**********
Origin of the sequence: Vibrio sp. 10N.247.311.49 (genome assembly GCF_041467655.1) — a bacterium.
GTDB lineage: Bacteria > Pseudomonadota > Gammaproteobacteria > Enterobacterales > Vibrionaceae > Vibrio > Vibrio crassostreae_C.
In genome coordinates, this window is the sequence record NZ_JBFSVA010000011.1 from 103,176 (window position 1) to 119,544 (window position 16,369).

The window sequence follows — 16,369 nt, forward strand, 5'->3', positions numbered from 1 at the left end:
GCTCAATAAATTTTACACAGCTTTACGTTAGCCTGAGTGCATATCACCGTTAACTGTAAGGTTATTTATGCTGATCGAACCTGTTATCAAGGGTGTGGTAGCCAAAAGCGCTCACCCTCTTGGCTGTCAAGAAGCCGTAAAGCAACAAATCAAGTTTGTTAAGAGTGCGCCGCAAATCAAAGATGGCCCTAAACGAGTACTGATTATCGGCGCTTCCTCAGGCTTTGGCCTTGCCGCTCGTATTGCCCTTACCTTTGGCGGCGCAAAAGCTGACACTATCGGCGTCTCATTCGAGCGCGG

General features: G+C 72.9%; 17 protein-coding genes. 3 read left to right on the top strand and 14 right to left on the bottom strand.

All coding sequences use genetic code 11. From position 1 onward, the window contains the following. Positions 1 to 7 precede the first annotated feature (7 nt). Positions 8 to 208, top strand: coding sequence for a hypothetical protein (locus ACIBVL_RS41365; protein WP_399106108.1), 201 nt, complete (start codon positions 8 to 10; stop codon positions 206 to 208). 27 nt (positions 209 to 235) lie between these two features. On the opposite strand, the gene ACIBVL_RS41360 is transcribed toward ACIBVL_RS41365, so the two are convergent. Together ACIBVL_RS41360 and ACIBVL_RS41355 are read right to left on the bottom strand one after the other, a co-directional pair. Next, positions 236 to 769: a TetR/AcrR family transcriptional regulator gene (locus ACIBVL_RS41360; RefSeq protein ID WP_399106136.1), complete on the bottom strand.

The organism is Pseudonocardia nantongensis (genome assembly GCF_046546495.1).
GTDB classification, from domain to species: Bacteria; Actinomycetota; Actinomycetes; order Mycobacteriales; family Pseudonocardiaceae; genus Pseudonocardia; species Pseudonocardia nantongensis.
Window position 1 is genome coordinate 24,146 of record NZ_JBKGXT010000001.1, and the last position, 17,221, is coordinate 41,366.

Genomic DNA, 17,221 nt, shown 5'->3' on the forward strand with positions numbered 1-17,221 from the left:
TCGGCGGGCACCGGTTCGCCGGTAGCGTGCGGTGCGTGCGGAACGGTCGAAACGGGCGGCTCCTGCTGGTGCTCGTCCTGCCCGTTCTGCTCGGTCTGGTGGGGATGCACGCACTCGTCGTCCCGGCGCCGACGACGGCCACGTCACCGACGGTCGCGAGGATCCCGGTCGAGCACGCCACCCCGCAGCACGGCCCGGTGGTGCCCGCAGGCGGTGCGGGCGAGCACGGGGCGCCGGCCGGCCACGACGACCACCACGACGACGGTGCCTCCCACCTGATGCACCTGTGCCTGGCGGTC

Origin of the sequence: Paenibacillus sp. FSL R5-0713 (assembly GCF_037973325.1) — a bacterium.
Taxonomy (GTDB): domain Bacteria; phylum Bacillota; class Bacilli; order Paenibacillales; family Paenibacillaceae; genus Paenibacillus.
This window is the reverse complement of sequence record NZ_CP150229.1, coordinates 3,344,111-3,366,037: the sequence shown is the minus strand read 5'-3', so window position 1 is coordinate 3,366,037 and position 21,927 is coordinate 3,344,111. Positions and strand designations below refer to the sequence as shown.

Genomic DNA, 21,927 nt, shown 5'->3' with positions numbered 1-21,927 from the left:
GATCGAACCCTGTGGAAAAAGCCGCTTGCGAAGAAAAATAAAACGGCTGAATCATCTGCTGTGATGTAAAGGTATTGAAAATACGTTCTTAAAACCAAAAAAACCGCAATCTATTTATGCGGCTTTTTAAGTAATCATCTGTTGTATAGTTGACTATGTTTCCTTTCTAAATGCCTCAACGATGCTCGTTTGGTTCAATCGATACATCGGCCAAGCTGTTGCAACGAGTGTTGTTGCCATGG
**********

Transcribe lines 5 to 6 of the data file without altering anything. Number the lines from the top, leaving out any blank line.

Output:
GCTCAATAAATTTTACACAGCTTTACGTTAGCCTGAGTGCATATCACCGTTAACTGTAAGGTTATTTATGCTGATCGAACCTGTTATCAAGGGTGTGGTAGCCAAAAGCGCTCACCCTCTTGGCTGTCAAGAAGCCGTAAAGCAACAAATCAAGTTTGTTAAGAGTGCGCCGCAAATCAAAGATGGCCCTAAACGAGTACTGATTATCGGCGCTTCCTCAGGCTTTGGCCTTGCCGCTCGTATTGCCCTTACCTTTGGCGGCGCAAAAGCTGACACTATCGGCGTCTCATTCGAGCGCGG

General features: G+C 72.9%; 17 protein-coding genes. 3 read left to right on the top strand and 14 right to left on the bottom strand.